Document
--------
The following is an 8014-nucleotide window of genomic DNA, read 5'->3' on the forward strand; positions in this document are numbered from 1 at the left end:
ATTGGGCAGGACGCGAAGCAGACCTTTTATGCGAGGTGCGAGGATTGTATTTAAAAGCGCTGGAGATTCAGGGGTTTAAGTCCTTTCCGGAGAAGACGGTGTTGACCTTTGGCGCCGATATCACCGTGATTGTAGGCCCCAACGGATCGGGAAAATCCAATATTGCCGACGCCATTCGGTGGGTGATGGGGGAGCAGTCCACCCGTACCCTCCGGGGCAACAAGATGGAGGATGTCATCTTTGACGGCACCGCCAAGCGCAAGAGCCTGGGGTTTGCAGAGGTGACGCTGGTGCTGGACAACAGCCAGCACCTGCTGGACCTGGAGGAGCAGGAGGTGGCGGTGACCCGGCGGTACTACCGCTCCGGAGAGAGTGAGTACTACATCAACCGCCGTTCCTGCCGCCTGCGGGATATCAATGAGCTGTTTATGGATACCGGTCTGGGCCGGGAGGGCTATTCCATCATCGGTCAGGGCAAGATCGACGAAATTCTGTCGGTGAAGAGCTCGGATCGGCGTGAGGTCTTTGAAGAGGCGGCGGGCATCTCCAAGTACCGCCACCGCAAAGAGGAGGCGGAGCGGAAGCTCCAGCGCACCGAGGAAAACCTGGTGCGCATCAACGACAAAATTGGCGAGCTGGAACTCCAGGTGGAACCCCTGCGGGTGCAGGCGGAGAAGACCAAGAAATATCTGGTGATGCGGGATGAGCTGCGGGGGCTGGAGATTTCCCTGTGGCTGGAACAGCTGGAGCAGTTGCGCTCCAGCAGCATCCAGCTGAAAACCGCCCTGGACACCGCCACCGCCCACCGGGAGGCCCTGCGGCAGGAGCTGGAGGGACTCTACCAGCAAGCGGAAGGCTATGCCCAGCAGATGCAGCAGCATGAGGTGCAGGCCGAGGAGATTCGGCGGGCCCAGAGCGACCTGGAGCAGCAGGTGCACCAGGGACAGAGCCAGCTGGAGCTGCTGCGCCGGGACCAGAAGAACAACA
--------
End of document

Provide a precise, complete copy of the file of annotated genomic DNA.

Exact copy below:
The following is an 8014-nucleotide window of genomic DNA, read 5'->3' on the forward strand; positions in this document are numbered from 1 at the left end:
ATTGGGCAGGACGCGAAGCAGACCTTTTATGCGAGGTGCGAGGATTGTATTTAAAAGCGCTGGAGATTCAGGGGTTTAAGTCCTTTCCGGAGAAGACGGTGTTGACCTTTGGCGCCGATATCACCGTGATTGTAGGCCCCAACGGATCGGGAAAATCCAATATTGCCGACGCCATTCGGTGGGTGATGGGGGAGCAGTCCACCCGTACCCTCCGGGGCAACAAGATGGAGGATGTCATCTTTGACGGCACCGCCAAGCGCAAGAGCCTGGGGTTTGCAGAGGTGACGCTGGTGCTGGACAACAGCCAGCACCTGCTGGACCTGGAGGAGCAGGAGGTGGCGGTGACCCGGCGGTACTACCGCTCCGGAGAGAGTGAGTACTACATCAACCGCCGTTCCTGCCGCCTGCGGGATATCAATGAGCTGTTTATGGATACCGGTCTGGGCCGGGAGGGCTATTCCATCATCGGTCAGGGCAAGATCGACGAAATTCTGTCGGTGAAGAGCTCGGATCGGCGTGAGGTCTTTGAAGAGGCGGCGGGCATCTCCAAGTACCGCCACCGCAAAGAGGAGGCGGAGCGGAAGCTCCAGCGCACCGAGGAAAACCTGGTGCGCATCAACGACAAAATTGGCGAGCTGGAACTCCAGGTGGAACCCCTGCGGGTGCAGGCGGAGAAGACCAAGAAATATCTGGTGATGCGGGATGAGCTGCGGGGGCTGGAGATTTCCCTGTGGCTGGAACAGCTGGAGCAGTTGCGCTCCAGCAGCATCCAGCTGAAAACCGCCCTGGACACCGCCACCGCCCACCGGGAGGCCCTGCGGCAGGAGCTGGAGGGACTCTACCAGCAAGCGGAAGGCTATGCCCAGCAGATGCAGCAGCATGAGGTGCAGGCCGAGGAGATTCGGCGGGCCCAGAGCGACCTGGAGCAGCAGGTGCACCAGGGACAGAGCCAGCTGGAGCTGCTGCGCCGGGACCAGAAGAACAACA